Views / Opinion

Joseph Boyden's indigenous heritage controversy part of 'broader structural problem'

In the current controversy there’s tension between how mainstream Canada defines indigenous and how the First Nations, Inuit and Métis do.

Governor General David Johnston invests Joseph Boyden as a Member of the Order of Canada during a ceremony at Rideau Hall in Ottawa on Nov. 17, 2016.

the canadian press

Governor General David Johnston invests Joseph Boyden as a Member of the Order of Canada during a ceremony at Rideau Hall in Ottawa on Nov. 17, 2016.

“Where are you from?”

It’s one of the first questions asked by indigenous people when they meet. It’s asked because kinship is defined by where people come from, and who their folks are.

Last week the Aboriginal Peoples Television Network’s Jorge Barrera released an investigation questioning Joseph Boyden’s indigenous heritage. Boyden is one of Canada’s most prominent writers on indigenous culture.

Much of the confusion surrounding Boyden’s heritage is the result of his own shifting story. Boyden has represented himself, variously, as Métis, Ojibwe, Anishinaabe and Nipmuc. He has also identified himself as Mi’kmaq in published quotes that he claims were the results of misunderstandings.

In the conversations around Boyden there’s tension between how mainstream Canada defines indigenous and how First Nations, Inuit, and Métis cultures do. Identity in these communities is complicated; kinship is viewed differently by different groups.

The controversy also brings to the surface deep issues of colonialism in Canada. Since the late 1880s the Canadian government has operated under a paternalistic statutory regime that, in seeking to categorize people as “Indians” for the purpose of control, imposes on indigenous people a Eurocentric notion of the nuclear family. Such top-down categorization inevitably leads to confusion over who’s in and who’s out.

And for an indigenous person raised or living in an urban environment, it can be a challenge to claim identity. One needs to decolonize one’s own story in a diaspora. By way of example, I’m Métis, and my family comes from Red River. Far from clinging to indigenous identity, my family has walked through the world with the privilege afforded to those who could “pass” as white. At the same time my grandmother passed on the tradition of jigging to my sister. My grandmother grew up around Métis culture in a way that her children and grandchildren have not.

Kim Tallbear is an associate professor of native studies at the University of Alberta. I asked her about indigenous heritage and the recent allegations against Boyden. “I’m not looking to call Boyden out and I don’t want to paint him as a bad guy,” she said. “I view him as a part of a broader structural problem.”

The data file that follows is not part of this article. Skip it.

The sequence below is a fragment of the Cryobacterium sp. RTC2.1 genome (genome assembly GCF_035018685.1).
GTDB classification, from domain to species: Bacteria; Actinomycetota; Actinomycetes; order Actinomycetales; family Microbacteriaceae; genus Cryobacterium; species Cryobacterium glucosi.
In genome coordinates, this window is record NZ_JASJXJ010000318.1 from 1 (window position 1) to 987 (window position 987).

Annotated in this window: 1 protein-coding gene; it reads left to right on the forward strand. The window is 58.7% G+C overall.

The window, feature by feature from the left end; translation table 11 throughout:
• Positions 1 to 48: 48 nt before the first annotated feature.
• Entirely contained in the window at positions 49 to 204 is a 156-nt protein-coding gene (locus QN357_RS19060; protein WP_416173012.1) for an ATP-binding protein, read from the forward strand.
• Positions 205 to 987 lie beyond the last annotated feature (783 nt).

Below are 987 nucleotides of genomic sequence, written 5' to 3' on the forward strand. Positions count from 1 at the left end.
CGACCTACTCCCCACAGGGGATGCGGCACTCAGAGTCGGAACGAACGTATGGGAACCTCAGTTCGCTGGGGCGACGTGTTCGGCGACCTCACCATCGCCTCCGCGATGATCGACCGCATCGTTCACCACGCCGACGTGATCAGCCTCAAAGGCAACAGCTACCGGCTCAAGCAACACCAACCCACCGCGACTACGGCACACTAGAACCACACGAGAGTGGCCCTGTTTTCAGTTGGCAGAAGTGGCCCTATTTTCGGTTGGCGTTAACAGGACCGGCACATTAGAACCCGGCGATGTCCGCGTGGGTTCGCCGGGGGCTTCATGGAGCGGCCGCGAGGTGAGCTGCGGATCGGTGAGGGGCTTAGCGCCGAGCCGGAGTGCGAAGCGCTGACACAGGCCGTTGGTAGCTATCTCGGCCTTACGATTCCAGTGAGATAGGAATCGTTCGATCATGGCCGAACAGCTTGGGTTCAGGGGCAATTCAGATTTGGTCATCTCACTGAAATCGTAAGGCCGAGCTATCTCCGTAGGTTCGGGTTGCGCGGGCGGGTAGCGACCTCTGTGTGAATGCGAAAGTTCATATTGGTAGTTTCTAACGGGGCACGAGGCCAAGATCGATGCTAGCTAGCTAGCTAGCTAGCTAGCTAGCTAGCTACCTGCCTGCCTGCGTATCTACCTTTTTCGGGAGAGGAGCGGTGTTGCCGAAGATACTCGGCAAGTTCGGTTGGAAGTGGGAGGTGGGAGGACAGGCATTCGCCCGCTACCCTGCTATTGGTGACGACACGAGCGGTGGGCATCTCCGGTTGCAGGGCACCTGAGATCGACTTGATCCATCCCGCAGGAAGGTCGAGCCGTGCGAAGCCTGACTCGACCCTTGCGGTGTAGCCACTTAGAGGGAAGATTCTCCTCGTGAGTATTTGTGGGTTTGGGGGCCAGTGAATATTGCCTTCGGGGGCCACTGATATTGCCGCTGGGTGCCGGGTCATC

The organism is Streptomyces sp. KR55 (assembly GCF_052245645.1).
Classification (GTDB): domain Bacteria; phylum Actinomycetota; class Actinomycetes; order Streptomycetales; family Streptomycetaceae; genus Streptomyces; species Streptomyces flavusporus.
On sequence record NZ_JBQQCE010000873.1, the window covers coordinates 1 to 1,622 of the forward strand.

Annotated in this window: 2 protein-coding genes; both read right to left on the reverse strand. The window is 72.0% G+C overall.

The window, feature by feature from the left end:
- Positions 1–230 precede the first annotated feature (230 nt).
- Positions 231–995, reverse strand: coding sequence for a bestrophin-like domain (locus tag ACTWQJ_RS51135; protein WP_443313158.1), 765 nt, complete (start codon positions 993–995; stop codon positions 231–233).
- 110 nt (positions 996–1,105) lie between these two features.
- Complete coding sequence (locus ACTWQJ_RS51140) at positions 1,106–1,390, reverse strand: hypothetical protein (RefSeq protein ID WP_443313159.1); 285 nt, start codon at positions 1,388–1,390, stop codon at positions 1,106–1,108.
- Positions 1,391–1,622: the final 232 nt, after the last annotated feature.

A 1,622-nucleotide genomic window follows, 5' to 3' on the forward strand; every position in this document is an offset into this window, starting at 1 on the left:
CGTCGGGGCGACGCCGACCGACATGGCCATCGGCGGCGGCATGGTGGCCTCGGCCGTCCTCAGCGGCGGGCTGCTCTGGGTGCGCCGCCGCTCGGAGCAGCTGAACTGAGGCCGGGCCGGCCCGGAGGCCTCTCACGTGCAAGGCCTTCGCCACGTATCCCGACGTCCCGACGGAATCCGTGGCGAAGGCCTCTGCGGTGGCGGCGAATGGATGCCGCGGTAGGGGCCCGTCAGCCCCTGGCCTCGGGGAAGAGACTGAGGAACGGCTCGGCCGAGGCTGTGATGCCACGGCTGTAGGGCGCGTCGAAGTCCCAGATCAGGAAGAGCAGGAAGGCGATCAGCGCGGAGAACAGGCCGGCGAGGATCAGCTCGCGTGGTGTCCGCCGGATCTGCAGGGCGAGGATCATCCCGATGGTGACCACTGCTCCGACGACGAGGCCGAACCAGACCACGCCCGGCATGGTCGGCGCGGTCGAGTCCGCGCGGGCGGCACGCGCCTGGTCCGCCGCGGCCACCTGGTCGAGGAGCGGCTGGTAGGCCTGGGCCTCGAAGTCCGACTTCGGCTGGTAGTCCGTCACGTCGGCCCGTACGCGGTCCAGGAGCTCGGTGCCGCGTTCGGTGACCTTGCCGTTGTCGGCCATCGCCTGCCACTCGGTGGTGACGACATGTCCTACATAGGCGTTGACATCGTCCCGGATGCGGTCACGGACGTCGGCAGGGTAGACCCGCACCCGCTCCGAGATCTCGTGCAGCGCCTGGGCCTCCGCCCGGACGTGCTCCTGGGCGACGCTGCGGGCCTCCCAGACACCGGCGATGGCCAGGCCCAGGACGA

Tallbear, who doesn’t know Boyden personally, said that his shifting stories about indigenous identity are familiar. “It sounds similar to examples of ‘playing Indian’ that tracks pretty closely with stories from the U.S.,” she said.

Indeed, claiming indigenous heritage based on some long-ago, often unnamed relative has practically become a trope in mainstream culture. Actor Johnny Depp has done it, as has, more recently, U.S. Sen. Elizabeth Warren.

In part, our current identity politics, which lends a certain moral gravitas to minorities, is responsible for this desire to pretend. And in Canada, which is finally approaching a desire for reconciliation, there are awards, scholarships and grants — real money — for peoples whose history has been marginalized by colonialism.

There’s a whiff of white supremacy to the idea that someone would appropriate indigenous identity as a shortcut to any kind of advantage. As if concessions to indigenous peoples were given freely. As if indigenous peoples haven’t had to fight at every turn to gain and protect what rights they have. As if racism against indigenous people were not a widespread, and increasingly acknowledged, reality.

After Maclean’s magazine labelled Winnipeg Canada’s most racist city in 2015, Mayor Brian Bowman took the opportunity to address the reality of that statement and announce a host of new initiatives aimed at providing training on the impact of residential schools and combatting racism.

The obvious question — how can racism and the desire for indigenous identity co-exist? — has a not-so-obvious answer. As mainstream settler society becomes more aware of the horrors indigenous people have faced — residential schools and forced removal from their homes, for starters — members of that society will go to greater lengths to avoid feeling implicated in such a history.

Tallbear said that indigenous communities talk about kinship in ways that defy mainstream assumptions. Tallbear, who literally wrote the book on native American DNA (it’s called “Native American DNA”), explained that the handful of genetic markers that confirm genetic ancestry of indigenous people harken back to ancient founders. So having indigenous DNA proves ancestry but not necessarily kinship in a community, just as a person may have German ancestry without any cultural ties to Germany. Boyden’s DNA markers are therefore irrelevant to the conversation.

All of this helps explain why it’s difficult for non-indigenous people to understand why Boyden’s indigenous ancestry is both fundamentally elusive and fundamentally important.

“I don’t feel like most people who play Indian are being deliberately disingenuous,” Tallbear said. She explained that many families claim a First Nations ancestor, and that in the U.S. it was very common for people to come up to her to tell her about  blood to indigenous people.

Conversations around indigenity aren’t about holding up ideas of racial purity; they’re about letting communities define themselves.